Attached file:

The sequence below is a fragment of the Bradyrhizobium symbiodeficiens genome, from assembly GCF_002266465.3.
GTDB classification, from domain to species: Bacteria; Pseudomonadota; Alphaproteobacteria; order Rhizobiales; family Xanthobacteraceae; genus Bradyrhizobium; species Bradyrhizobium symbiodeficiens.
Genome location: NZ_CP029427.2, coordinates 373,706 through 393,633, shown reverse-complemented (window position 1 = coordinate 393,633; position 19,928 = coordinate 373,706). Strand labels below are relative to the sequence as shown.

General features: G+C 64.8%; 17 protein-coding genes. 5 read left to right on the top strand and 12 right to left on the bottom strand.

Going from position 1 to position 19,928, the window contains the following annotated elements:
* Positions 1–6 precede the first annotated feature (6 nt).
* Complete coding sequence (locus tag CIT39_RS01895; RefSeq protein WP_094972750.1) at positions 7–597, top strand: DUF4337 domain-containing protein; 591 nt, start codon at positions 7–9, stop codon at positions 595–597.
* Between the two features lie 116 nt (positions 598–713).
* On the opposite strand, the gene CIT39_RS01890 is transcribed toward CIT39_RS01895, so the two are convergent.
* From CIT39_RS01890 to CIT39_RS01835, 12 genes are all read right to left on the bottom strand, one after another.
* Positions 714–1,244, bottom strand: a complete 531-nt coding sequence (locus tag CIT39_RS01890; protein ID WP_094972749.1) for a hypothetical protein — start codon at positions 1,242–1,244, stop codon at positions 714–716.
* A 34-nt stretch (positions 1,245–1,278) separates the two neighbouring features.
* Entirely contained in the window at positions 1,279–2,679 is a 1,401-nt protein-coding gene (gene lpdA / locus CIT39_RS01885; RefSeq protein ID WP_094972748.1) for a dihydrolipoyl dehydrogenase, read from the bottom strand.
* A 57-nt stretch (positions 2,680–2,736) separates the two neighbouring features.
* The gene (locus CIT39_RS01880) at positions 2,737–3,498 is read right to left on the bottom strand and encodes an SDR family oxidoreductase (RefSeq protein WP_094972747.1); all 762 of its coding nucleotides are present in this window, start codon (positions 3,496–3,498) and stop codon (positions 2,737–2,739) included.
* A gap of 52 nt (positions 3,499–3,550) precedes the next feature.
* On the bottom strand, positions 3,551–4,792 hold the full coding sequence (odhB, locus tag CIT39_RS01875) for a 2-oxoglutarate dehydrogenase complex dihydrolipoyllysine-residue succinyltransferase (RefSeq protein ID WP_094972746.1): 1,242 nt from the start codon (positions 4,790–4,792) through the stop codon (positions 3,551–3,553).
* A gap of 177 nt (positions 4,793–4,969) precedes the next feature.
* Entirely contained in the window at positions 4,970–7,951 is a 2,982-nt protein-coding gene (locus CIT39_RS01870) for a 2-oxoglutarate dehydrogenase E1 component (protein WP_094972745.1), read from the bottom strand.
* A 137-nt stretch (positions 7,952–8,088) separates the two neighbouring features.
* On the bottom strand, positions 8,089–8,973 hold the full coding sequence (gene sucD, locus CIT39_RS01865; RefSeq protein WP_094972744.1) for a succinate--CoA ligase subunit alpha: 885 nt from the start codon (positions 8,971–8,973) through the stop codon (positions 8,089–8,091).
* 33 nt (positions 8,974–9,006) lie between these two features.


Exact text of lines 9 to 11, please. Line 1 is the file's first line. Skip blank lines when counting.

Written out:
* On the opposite strand, the gene CIT39_RS01890 is transcribed toward CIT39_RS01895, so the two are convergent.
* From CIT39_RS01890 to CIT39_RS01835, 12 genes are all read right to left on the bottom strand, one after another.
* Positions 714–1,244, bottom strand: a complete 531-nt coding sequence (locus tag CIT39_RS01890; protein ID WP_094972749.1) for a hypothetical protein — start codon at positions 1,242–1,244, stop codon at positions 714–716.